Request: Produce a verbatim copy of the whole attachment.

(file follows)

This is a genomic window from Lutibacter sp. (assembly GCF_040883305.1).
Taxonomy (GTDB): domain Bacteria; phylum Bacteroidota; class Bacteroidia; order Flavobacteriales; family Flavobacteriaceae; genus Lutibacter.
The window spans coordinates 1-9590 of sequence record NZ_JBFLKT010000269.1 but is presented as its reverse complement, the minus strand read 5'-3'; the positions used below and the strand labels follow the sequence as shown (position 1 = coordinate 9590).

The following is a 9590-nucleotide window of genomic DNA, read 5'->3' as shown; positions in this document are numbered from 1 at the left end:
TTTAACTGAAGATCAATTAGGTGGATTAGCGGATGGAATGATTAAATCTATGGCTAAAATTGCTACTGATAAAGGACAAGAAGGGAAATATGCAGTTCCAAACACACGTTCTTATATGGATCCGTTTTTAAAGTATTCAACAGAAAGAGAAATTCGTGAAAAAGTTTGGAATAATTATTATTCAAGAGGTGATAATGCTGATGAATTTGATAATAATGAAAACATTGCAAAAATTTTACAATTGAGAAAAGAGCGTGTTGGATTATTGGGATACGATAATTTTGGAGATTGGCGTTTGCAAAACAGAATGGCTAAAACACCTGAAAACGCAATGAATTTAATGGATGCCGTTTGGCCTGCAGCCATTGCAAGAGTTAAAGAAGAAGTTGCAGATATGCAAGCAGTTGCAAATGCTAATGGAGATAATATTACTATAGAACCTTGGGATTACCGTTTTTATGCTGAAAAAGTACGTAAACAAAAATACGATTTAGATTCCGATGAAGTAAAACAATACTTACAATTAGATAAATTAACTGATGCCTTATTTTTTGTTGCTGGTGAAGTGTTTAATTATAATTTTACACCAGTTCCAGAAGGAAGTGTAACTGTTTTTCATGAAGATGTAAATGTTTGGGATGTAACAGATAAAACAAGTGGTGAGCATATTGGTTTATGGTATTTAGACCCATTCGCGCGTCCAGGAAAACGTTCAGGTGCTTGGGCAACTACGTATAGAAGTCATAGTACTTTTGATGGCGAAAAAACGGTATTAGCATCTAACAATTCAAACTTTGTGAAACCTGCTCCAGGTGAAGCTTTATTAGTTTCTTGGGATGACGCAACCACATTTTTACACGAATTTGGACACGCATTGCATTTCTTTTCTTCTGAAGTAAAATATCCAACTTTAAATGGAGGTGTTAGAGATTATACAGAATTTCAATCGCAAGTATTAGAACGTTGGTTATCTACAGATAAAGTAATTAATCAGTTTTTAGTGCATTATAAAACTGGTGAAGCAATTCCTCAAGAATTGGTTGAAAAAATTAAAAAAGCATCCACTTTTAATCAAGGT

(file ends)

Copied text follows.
This is a genomic window from Lutibacter sp. (assembly GCF_040883305.1).
Taxonomy (GTDB): domain Bacteria; phylum Bacteroidota; class Bacteroidia; order Flavobacteriales; family Flavobacteriaceae; genus Lutibacter.
The window spans coordinates 1-9590 of sequence record NZ_JBFLKT010000269.1 but is presented as its reverse complement, the minus strand read 5'-3'; the positions used below and the strand labels follow the sequence as shown (position 1 = coordinate 9590).

The following is a 9590-nucleotide window of genomic DNA, read 5'->3' as shown; positions in this document are numbered from 1 at the left end:
TTTAACTGAAGATCAATTAGGTGGATTAGCGGATGGAATGATTAAATCTATGGCTAAAATTGCTACTGATAAAGGACAAGAAGGGAAATATGCAGTTCCAAACACACGTTCTTATATGGATCCGTTTTTAAAGTATTCAACAGAAAGAGAAATTCGTGAAAAAGTTTGGAATAATTATTATTCAAGAGGTGATAATGCTGATGAATTTGATAATAATGAAAACATTGCAAAAATTTTACAATTGAGAAAAGAGCGTGTTGGATTATTGGGATACGATAATTTTGGAGATTGGCGTTTGCAAAACAGAATGGCTAAAACACCTGAAAACGCAATGAATTTAATGGATGCCGTTTGGCCTGCAGCCATTGCAAGAGTTAAAGAAGAAGTTGCAGATATGCAAGCAGTTGCAAATGCTAATGGAGATAATATTACTATAGAACCTTGGGATTACCGTTTTTATGCTGAAAAAGTACGTAAACAAAAATACGATTTAGATTCCGATGAAGTAAAACAATACTTACAATTAGATAAATTAACTGATGCCTTATTTTTTGTTGCTGGTGAAGTGTTTAATTATAATTTTACACCAGTTCCAGAAGGAAGTGTAACTGTTTTTCATGAAGATGTAAATGTTTGGGATGTAACAGATAAAACAAGTGGTGAGCATATTGGTTTATGGTATTTAGACCCATTCGCGCGTCCAGGAAAACGTTCAGGTGCTTGGGCAACTACGTATAGAAGTCATAGTACTTTTGATGGCGAAAAAACGGTATTAGCATCTAACAATTCAAACTTTGTGAAACCTGCTCCAGGTGAAGCTTTATTAGTTTCTTGGGATGACGCAACCACATTTTTACACGAATTTGGACACGCATTGCATTTCTTTTCTTCTGAAGTAAAATATCCAACTTTAAATGGAGGTGTTAGAGATTATACAGAATTTCAATCGCAAGTATTAGAACGTTGGTTATCTACAGATAAAGTAATTAATCAGTTTTTAGTGCATTATAAAACTGGTGAAGCAATTCCTCAAGAATTGGTTGAAAAAATTAAAAAAGCATCCACTTTTAATCAAGGT